The Best Things to Do in Dallas, Oct. 8-13

Some say pumpkins are bad for the environment, but what isn't? Howell Farms Pumpkin Nights takes place this week.
Some say pumpkins are bad for the environment, but what isn't? Howell Farms Pumpkin Nights takes place this week. Zach Miller

Tuesday, October 8

Four Hours of Fury
Author and U.S. Army vet James Fenelon will sign copies of his book Four Hours of Fury: The Untold Story of World War II’s Largest Airborne Invasion and the Final Push into Nazi Germany, a nonfiction account of … well, read the title, or look up Operation Varsity. The successful military raid dropped 17,000 paratroopers into Nazi Germany in March 1945, less than two months before the end of the war in Europe. With critical acclaim from the likes of The Washington Post, which called it “inspired,” Four Hours of Fury is for fans of suspense and history alike. The free event takes place 6-7 p.m. Oct. 8, at Interabang Books, 10720 Preston Road, Suite 1009B. Eva Raggio

Jason Bucklin Trio
When Jason Bucklin isn’t teaching guitar and bass lessons, like he’s done for most of his life, he’s usually onstage with his jazz trio at The Balcony Club. In teaching guitar and bass, including master classes at the University of North Texas, Bucklin has grown an appreciation and passion for all kinds of music. But jazz was his first love. Bucklin used to play with Café Noir, the Dallas-based sextet, but every Tuesday, at least from now until sometime in December, Bucklin hits The Balcony Club stage with his trio for a night of jazz. And, it’s free. Go see the Jason Bucklin Trio while you still can. The free show starts at 9:30 p.m. on Tuesday, Oct. 8, at The Balcony Club, 1825 Abrams Road. Jacob Vaughn

The Free Loaders
If a movie was made about The Free Man, a Deep Ellum Cajun restaurant and live music venue, the soundtrack would consist of songs by one band: The Free Loaders. Luckily, a three-piece variation of the band plays at the venue every Tuesday, so there, you don’t have to wait for the movie to come out to hear its killer soundtrack. Just hop over to The Free Man on a Tuesday evening, order a po' boy and listen to frontman and venue owner John Jay Myers slam on his drums and bark into the microphone with keys and stand-up bass behind him. The free show starts at 7 p.m. on Tuesday, Oct. 8, at The Free Man Cajun Cafe & Lounge, 2626-2630 Commerce St. Jacob Vaughn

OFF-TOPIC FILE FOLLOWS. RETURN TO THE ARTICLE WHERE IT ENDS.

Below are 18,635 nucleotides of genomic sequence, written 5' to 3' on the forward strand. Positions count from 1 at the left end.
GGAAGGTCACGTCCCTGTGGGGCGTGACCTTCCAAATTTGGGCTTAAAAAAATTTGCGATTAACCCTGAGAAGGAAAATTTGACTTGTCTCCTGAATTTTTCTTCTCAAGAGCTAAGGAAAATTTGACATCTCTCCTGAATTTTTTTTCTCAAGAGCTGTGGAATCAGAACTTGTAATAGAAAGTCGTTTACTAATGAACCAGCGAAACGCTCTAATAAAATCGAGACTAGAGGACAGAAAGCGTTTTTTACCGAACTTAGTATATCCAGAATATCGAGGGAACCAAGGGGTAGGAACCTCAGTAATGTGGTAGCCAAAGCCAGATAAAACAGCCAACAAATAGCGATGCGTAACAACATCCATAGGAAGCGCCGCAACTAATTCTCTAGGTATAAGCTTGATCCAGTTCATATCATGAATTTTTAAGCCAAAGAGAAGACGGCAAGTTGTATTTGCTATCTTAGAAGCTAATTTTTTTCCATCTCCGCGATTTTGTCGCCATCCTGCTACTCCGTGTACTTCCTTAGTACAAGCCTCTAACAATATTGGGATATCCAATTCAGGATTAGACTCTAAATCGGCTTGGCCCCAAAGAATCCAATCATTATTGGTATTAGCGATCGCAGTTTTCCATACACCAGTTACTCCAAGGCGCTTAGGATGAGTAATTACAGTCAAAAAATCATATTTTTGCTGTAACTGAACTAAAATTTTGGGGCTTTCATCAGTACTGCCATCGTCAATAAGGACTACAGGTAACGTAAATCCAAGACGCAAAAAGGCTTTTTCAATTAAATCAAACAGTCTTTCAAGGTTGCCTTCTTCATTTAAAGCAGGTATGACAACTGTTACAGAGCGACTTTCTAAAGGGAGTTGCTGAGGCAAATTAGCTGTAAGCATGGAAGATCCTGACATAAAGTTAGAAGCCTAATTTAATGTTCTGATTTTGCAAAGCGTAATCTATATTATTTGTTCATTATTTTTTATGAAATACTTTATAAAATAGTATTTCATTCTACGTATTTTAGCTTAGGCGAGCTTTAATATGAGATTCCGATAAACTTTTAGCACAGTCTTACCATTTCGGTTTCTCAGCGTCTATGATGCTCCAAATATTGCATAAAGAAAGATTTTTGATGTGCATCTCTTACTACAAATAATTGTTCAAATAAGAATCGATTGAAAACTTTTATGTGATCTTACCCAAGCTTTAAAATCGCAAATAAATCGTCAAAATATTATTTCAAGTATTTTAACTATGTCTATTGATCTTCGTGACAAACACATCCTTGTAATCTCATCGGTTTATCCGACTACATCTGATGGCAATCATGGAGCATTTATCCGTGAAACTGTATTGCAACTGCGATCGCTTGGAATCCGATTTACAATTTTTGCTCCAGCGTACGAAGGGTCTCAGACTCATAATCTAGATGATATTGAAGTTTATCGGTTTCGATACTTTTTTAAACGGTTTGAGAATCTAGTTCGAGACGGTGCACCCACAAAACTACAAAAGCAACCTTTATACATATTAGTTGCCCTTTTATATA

Wednesday, October 9

Cirque Kerwich
There was a time when we all enjoyed the circus guilt-free, before PETA told us about the animal cruelty taking place behind the curtain. The Dallas Farmers Market will host the best kind of circus with Cirque Kerwich, which features contortionists, acrobats, jugglers and other seasoned entertainers like award-winning illusionist Trigg Watson. The event includes wine, Champagne and food vendors. If that doesn’t sound enticing enough, the 8:30 p.m. performance on Oct. 11 includes drag and burlesque acts, and is 18-and-up only. The show runs Oct. 9-13 with varying times, at 1010 S. Pearl Expressway. Tickets are $30 for adults, $20 for children under 12 at Eva Raggio

Thursday, October 10

Eric Andre
It’s hard to say what to expect from someone who bills themselves as the world’s most unstable talk show host, but we can at the very least guarantee a surreal, deeply funny and fully irreverent experience when Eric Andre drops in at the Majestic Theatre, 1925 Elm St., at 8 p.m. Thursday, Oct. 10. The Eric Andre Show host’s international Legalize Everything Tour has so far trotted out high-profile guest comedians, DJs and Andre’s own brand of earnest, outrageous and giddy stand-up. His genius is in setting up ridiculous and physical bits that take sharp, funny turns into serious topics like police brutality, anti-Semitism and our country’s current state of affairs. Tickets are $32.50 to $47.25 on Jennifer Davis-Lamm

Friday, October 11

Howell Farms Pumpkin Nights
Turns out even Halloween pumpkins are trying to kill the planet. All those jack-o-lanterns we carve up? Turns out that those that aren't smashed vandalizing little basta ... we mean delightful costumed waifs ... probably end up in a landfill, where they decompose and release methane, a potent greenhouse gas. That's right, folks. We're wasting soil nutrients, water, etc. to create around 1.5 billion pounds of planet-killing fruit. Since Earth is pretty much effed regardless, enjoy the Halloween icon while you can by stopping by Howell Family Farms, 4016 W. Division St. in Arlington, for Pumpkin Nights. Dazzling lighted displays, food trucks, 3,000 carved real and synthetic pumpkins, even a pumpkin-theme fire act are all part of the massive celebration of the orange fruit. Consider it a warm-up for lighted Christmas displays, which are coming soon. Say, did you know that high-altitude reindeer toots have a deleterious effect ... oh, never mind. Pumpkin Nights runs until Nov. 3 from 5:30 p.m. until 10:30 p.m. daily except Halloween. Tickets are $16-$18 at Patrick Williams

The premiere performance of Nocturne by composer and performer Michael Ippolito will open the Friday program of the Dallas Symphony at the Morton H. Meyerson Symphony Center, 2301 Flora St. Nocturne is said to be inspired by the painting of the same name by Joan Miro. Edo De Waart conducts; classical pianist and Grammy nominee Joyce Yang is pianist for Tchaikovsky's Piano Concerto No. 1 and Rachmaninoff's Symphony No. 3. South Korea native Yang, 33, has studied piano since age 4. In 2005, she won a silver medal in the Van Cliburn International Piano Competition. Tickets range from $39 to $129. For info, 214-305-6217 or Reba Liner